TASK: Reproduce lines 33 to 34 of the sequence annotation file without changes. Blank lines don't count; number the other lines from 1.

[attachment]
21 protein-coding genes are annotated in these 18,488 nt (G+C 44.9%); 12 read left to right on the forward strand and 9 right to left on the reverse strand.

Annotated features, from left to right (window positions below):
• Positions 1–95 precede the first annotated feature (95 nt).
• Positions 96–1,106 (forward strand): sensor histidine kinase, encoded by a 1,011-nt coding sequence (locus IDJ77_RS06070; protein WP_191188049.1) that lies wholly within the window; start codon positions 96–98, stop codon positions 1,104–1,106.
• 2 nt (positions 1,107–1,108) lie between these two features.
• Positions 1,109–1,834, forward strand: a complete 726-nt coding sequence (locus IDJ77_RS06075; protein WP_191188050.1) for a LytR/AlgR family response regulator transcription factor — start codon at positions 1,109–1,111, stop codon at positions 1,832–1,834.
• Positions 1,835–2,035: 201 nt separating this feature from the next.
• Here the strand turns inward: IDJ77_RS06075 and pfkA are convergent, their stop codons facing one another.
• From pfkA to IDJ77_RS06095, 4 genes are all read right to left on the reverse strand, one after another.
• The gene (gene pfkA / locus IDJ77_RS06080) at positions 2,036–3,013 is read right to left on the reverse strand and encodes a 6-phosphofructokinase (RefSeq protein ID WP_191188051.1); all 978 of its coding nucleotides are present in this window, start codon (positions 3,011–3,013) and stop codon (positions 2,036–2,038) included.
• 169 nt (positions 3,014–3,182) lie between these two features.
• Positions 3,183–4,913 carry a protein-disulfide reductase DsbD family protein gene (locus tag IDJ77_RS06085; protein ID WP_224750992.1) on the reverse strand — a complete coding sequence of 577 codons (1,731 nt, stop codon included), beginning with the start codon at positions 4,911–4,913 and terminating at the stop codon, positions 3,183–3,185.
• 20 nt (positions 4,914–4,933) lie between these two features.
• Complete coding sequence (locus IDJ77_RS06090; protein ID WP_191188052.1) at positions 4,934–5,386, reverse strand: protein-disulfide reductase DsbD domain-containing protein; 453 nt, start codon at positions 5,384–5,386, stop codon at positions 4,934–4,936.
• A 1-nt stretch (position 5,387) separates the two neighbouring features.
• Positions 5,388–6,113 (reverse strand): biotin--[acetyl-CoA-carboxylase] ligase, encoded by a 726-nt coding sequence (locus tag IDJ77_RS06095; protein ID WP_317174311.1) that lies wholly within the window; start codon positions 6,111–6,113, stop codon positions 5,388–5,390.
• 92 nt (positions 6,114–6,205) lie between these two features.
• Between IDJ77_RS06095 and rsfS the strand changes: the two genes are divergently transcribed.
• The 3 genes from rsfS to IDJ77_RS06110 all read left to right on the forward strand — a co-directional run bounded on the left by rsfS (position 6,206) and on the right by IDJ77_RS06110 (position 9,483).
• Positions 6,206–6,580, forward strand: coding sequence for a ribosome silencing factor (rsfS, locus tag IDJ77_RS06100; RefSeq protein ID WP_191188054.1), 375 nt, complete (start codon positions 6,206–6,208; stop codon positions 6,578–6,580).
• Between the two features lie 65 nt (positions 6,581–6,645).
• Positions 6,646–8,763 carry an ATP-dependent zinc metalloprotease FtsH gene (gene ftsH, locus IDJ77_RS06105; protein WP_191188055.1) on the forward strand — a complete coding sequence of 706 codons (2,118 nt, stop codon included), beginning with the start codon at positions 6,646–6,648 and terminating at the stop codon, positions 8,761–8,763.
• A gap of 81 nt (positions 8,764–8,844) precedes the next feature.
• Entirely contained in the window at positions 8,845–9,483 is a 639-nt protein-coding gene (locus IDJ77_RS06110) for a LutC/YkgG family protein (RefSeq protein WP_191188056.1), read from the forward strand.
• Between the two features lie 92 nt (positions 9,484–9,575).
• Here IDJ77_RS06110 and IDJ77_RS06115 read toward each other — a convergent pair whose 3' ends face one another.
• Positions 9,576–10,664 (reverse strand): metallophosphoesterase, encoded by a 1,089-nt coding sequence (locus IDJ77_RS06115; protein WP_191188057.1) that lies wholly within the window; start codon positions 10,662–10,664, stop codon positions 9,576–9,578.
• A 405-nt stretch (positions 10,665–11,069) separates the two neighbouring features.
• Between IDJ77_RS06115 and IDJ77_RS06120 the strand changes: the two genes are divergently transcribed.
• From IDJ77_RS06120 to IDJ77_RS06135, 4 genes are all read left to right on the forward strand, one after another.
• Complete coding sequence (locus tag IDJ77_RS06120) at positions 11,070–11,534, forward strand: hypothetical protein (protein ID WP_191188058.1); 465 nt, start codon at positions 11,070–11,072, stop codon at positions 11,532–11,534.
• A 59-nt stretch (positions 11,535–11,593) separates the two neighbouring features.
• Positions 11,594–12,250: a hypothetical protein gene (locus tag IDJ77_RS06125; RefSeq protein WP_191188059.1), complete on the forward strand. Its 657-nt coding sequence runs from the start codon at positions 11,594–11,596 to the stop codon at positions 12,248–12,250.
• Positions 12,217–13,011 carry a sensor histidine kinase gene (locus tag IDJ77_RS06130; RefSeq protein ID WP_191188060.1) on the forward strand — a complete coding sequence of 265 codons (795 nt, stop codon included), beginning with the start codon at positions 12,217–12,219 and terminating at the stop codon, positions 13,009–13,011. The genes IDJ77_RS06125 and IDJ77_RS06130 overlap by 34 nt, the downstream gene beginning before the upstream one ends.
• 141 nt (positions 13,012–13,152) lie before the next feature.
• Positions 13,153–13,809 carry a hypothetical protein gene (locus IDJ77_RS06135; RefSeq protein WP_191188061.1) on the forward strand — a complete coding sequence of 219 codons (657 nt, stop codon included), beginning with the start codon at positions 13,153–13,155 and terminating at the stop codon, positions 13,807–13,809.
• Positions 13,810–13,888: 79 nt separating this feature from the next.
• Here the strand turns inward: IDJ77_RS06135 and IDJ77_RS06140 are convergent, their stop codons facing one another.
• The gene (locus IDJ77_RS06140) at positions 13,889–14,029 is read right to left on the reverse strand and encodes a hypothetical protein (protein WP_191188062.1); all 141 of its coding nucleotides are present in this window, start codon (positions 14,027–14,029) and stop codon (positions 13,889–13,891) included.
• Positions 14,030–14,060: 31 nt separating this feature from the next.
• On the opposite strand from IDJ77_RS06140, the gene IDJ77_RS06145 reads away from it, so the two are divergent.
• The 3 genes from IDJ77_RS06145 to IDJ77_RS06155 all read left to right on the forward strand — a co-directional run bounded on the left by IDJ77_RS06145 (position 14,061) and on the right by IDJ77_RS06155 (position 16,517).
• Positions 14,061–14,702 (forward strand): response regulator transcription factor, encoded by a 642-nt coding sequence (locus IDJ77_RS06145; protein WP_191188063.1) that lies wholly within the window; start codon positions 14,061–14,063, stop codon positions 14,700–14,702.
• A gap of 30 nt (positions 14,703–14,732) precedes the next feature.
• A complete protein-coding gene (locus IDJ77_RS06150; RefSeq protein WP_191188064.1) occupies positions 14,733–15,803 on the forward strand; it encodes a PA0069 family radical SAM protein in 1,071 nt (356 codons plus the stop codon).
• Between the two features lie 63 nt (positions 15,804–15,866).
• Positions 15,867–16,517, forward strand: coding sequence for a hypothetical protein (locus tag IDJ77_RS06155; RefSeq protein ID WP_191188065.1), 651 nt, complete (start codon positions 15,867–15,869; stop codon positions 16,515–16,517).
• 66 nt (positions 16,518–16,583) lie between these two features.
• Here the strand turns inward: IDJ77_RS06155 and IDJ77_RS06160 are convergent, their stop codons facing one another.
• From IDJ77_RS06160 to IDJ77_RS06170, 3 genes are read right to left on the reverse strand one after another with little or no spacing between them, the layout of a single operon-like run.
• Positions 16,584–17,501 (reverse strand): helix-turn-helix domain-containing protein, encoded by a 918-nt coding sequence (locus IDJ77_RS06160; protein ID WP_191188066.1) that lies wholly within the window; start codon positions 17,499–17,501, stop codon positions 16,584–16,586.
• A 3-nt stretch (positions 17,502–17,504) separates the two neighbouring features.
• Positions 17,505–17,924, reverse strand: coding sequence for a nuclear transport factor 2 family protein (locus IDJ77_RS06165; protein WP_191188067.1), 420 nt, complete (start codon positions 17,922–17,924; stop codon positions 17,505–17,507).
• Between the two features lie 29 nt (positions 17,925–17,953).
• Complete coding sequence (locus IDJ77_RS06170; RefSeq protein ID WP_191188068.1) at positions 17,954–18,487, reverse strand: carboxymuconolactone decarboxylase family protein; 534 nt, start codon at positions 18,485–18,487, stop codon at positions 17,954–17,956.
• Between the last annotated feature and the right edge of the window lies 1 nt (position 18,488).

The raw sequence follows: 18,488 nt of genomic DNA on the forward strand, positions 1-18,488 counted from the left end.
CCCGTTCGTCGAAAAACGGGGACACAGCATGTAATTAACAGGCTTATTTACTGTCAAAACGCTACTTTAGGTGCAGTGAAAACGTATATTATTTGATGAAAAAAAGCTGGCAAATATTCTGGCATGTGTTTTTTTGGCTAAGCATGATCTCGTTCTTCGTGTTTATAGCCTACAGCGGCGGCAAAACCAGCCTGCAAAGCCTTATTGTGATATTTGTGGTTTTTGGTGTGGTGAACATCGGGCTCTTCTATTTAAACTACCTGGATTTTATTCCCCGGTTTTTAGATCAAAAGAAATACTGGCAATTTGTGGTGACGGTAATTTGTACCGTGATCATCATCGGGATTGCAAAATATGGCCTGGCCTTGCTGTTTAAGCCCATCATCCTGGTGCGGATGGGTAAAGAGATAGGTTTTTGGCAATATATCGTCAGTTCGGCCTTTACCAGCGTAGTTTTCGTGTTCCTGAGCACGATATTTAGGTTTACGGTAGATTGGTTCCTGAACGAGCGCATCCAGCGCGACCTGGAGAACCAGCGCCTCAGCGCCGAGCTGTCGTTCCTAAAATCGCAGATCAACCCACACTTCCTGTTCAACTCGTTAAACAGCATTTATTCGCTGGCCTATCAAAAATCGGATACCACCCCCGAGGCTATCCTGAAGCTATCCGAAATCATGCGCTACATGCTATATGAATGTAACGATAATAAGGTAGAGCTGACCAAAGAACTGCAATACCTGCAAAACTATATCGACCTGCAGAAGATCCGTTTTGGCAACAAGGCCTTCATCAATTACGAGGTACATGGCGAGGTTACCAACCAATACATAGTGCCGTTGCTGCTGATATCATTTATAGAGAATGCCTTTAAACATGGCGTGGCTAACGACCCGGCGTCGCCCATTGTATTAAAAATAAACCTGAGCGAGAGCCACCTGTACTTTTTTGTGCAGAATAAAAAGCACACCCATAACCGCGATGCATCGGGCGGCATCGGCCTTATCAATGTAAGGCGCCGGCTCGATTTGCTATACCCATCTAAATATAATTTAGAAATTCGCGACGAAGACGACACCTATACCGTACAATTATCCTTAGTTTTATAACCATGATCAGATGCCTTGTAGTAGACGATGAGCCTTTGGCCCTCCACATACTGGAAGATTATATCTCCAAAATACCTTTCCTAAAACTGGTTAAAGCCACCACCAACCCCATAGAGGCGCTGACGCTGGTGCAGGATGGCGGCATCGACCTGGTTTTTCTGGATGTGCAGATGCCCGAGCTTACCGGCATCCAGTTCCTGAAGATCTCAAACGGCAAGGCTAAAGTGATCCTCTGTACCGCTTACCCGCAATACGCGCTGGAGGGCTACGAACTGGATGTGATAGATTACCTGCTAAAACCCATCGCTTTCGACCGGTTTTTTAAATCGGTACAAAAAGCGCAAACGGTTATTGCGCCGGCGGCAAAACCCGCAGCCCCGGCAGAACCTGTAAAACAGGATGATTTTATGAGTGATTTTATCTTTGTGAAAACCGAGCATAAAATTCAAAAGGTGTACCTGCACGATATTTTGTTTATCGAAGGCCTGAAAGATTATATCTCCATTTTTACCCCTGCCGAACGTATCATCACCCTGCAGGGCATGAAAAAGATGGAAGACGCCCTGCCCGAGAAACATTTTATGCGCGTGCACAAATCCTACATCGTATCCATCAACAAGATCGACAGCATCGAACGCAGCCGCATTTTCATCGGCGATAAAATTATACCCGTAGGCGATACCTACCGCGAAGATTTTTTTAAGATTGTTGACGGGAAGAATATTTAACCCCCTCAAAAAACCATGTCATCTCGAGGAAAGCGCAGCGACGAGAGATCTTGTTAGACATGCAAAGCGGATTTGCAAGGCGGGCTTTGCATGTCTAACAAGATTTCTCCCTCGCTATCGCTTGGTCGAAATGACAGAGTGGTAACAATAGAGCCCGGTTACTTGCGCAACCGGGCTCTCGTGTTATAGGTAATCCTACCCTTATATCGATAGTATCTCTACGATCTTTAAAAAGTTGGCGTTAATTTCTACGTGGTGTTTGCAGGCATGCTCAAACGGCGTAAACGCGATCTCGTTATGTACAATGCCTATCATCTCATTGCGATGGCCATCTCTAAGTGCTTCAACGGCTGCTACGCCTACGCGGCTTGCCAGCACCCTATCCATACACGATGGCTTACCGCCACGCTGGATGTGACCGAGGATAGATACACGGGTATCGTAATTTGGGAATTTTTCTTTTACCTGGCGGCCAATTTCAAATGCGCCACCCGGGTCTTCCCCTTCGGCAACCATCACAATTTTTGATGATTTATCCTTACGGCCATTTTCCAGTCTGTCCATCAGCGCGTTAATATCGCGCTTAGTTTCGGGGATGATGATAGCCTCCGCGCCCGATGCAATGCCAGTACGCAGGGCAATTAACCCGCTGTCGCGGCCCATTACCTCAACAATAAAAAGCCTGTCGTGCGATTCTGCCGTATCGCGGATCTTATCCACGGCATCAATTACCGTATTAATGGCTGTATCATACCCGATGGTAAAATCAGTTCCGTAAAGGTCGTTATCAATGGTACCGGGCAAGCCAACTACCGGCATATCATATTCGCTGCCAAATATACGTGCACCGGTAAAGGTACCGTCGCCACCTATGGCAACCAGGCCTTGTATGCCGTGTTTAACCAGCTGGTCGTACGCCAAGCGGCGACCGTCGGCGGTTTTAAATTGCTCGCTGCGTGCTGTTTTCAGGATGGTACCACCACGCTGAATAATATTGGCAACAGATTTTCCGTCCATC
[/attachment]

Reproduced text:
• Positions 11,594–12,250: a hypothetical protein gene (locus tag IDJ77_RS06125; RefSeq protein WP_191188059.1), complete on the forward strand. Its 657-nt coding sequence runs from the start codon at positions 11,594–11,596 to the stop codon at positions 12,248–12,250.
• Positions 12,217–13,011 carry a sensor histidine kinase gene (locus tag IDJ77_RS06130; RefSeq protein ID WP_191188060.1) on the forward strand — a complete coding sequence of 265 codons (795 nt, stop codon included), beginning with the start codon at positions 12,217–12,219 and terminating at the stop codon, positions 13,009–13,011. The genes IDJ77_RS06125 and IDJ77_RS06130 overlap by 34 nt, the downstream gene beginning before the upstream one ends.